Demystifying Web Design: The Role and Future of Web Components and HTML Semantics

circle shape for animation
Path 5Created with Sketch.
paint splash shape for animation
Path 5Created with Sketch.
Path 5Created with Sketch.
A web component transforming into a visionary.

From Invisible Elements to Visionaries: Unmasking Web Component Story

  • The progress web components have made in making the Internet more interactive

  • The user-friendly and developer-friendly features of Mailready made possible by web components

  • The increasing value and necessity of standardization in HTML semantics

  • HTML semantics' role in the future of web design and development

As dark and mysterious as it may seem to laypersons, the world of the web is full of invisible components, making the Internet a more colourful, playful and delightful space. From early days of rudimentary HTML to today's sophisticated JavaScript, these invisible entities have certainly come a long way. For the past decade or so, we've seen a surge in interest and usage of web components, those reusable pieces of code that promised to revolutionize website development. And by the looks of it, they've done just that. Making websites more interactive than ever, they’re like the unseen life force of the online universe.

Into this vibrant scene enters Mailready, a new age Email service, strutting its stuff thanks to a generous backup by web components. Mailready is all about ensuring that your virtual letters reach the right inbox, all presented in a user-friendly interface. Its features offer developers an extended playground, with functionalities like auto-suggestions, validated input fields, and a drag-and-drop builder for building emails. These features, which become increasingly complex in their execution hind the scenes, are made possible only by the power of web components.

Just as web components have shaped virtual spaces, email services like Mailready are shaping online social interactions. This interplay, however, illustrates the growing necessity for standardizing components and practices. Consensus is called for in HTML semantics, the very language that defines the structure and presents content on the web. And while HTML semantics seem trivial, we cannot underestimate their role in making the web a coherent, accessible space.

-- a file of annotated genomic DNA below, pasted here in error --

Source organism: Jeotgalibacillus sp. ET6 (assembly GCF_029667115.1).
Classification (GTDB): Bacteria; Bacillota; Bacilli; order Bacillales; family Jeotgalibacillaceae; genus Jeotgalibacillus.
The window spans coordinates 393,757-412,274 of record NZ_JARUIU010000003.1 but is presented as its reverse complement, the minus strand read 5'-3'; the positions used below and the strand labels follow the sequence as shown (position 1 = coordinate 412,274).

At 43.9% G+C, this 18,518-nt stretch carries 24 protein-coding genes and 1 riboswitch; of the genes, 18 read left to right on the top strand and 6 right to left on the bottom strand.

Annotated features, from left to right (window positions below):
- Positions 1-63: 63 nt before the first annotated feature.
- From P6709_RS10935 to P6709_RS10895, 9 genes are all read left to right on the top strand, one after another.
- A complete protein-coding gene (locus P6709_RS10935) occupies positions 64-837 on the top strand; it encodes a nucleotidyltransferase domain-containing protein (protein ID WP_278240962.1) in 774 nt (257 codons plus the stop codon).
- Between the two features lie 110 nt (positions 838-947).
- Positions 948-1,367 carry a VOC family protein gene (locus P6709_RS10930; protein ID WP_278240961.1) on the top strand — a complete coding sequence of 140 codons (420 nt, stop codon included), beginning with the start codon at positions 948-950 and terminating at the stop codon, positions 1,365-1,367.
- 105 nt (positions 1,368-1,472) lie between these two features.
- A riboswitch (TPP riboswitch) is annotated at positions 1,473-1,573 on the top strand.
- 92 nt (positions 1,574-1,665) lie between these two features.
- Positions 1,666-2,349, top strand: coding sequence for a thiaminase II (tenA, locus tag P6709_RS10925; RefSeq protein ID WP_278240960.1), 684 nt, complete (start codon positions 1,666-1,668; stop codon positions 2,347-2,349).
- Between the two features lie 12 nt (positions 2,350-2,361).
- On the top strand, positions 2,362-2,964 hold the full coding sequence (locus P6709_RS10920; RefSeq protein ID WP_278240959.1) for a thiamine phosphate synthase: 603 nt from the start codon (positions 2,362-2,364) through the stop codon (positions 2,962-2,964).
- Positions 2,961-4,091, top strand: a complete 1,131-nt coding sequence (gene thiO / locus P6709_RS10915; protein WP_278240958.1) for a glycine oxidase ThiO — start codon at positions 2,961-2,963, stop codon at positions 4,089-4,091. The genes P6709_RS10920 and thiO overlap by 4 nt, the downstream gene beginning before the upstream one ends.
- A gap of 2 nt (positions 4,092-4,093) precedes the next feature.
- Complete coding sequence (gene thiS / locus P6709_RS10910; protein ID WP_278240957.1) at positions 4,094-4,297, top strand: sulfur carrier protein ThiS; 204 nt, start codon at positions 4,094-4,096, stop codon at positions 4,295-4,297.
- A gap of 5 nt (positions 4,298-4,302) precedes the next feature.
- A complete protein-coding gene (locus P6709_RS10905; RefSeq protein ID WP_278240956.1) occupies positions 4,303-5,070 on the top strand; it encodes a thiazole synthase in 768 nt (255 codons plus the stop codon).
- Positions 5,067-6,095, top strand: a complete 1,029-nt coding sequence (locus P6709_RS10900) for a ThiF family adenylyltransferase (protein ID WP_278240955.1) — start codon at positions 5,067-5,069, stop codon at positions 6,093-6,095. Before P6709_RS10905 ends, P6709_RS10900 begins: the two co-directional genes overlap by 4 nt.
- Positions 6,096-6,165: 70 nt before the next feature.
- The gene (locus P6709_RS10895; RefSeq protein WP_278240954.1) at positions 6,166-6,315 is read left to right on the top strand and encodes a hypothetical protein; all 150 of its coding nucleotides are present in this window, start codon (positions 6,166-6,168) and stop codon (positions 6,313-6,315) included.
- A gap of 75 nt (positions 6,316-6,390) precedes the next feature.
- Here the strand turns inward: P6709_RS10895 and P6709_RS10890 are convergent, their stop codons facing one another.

HTML semantics help improve accessibility and interoperability between various user agents, including screen readers and voice assistants. More than that, they offer hooks for CSS styling and JavaScript behaviour. Search engines rely on semantics to understand and deliver relevant content, and analytics services use them to measure performance and engagement. Essentially, the very existence and growth of the interactive, adaptive, and responsive web we know today depends on these semantics.

And yet, the unanimity required in HTML semantics is lacking. As web designers and developers, we stand on a precipice, looking at a future that both excites and scares us. The evolution and growth of HTML semantics are inevitable, and so is the need for consensus around its rules and applications.

From a web designer’s perch in Liverpool, it's clear that web components and HTML semantics are increasingly the backbone of our work. No, they’re not just technical gobbledygook. They’re the life and soul of websites that not only attracts visitors but keeps them engaged for longer. And as more brands like Mailready bet on their capabilities, the future of web components and semantics looks more secure than ever. But their evolution needs to be organized, and their roles better defined.

That’s why we need to work hard and fast towards a consensus in HTML semantics. It’s not just about better websites anymore; it’s about building a better web, a smarter Internet that serves all. It’s about a collaborative effort that respects and appreciates individual web components while working towards building a synced semantic structure that can boost the web into the future.

In the meantime, let's celebrate the achievements of what we've built so far - each JavaScript, every HTML tag. Because let's face it, where would we web designers be without them, eh? Rest easy, for the future of web design is, indeed, exciting. Just remember, amidst all this excitement, don’t forget the semantics!

Get our latest blog posts delivered to your inbox

Subscribe and get a weekly updates on our blog posts.

By clicking the "Signup" button you agree to Outible Privacy Policy